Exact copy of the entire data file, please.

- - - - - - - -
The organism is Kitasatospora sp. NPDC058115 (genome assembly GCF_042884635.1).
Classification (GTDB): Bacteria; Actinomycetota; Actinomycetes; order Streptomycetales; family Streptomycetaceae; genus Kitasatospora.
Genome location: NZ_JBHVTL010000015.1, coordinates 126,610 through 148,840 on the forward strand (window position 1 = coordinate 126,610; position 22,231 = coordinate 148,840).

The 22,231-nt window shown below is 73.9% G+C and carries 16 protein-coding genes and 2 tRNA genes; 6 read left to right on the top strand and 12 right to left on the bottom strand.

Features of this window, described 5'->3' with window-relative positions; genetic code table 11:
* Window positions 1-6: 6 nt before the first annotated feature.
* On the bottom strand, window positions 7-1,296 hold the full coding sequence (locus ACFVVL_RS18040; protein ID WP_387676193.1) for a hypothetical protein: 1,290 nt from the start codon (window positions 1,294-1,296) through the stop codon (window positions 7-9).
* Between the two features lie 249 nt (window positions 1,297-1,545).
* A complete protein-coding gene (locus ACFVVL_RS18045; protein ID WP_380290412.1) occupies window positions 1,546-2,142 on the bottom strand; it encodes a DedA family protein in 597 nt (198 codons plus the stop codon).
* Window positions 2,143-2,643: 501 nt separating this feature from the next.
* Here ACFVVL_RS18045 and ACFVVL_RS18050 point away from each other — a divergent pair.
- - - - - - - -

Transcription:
The organism is Kitasatospora sp. NPDC058115 (genome assembly GCF_042884635.1).
Classification (GTDB): Bacteria; Actinomycetota; Actinomycetes; order Streptomycetales; family Streptomycetaceae; genus Kitasatospora.
Genome location: NZ_JBHVTL010000015.1, coordinates 126,610 through 148,840 on the forward strand (window position 1 = coordinate 126,610; position 22,231 = coordinate 148,840).

The 22,231-nt window shown below is 73.9% G+C and carries 16 protein-coding genes and 2 tRNA genes; 6 read left to right on the top strand and 12 right to left on the bottom strand.

Features of this window, described 5'->3' with window-relative positions; genetic code table 11:
* Window positions 1-6: 6 nt before the first annotated feature.
* On the bottom strand, window positions 7-1,296 hold the full coding sequence (locus ACFVVL_RS18040; protein ID WP_387676193.1) for a hypothetical protein: 1,290 nt from the start codon (window positions 1,294-1,296) through the stop codon (window positions 7-9).
* Between the two features lie 249 nt (window positions 1,297-1,545).
* A complete protein-coding gene (locus ACFVVL_RS18045; protein ID WP_380290412.1) occupies window positions 1,546-2,142 on the bottom strand; it encodes a DedA family protein in 597 nt (198 codons plus the stop codon).
* Window positions 2,143-2,643: 501 nt separating this feature from the next.
* Here ACFVVL_RS18045 and ACFVVL_RS18050 point away from each other — a divergent pair.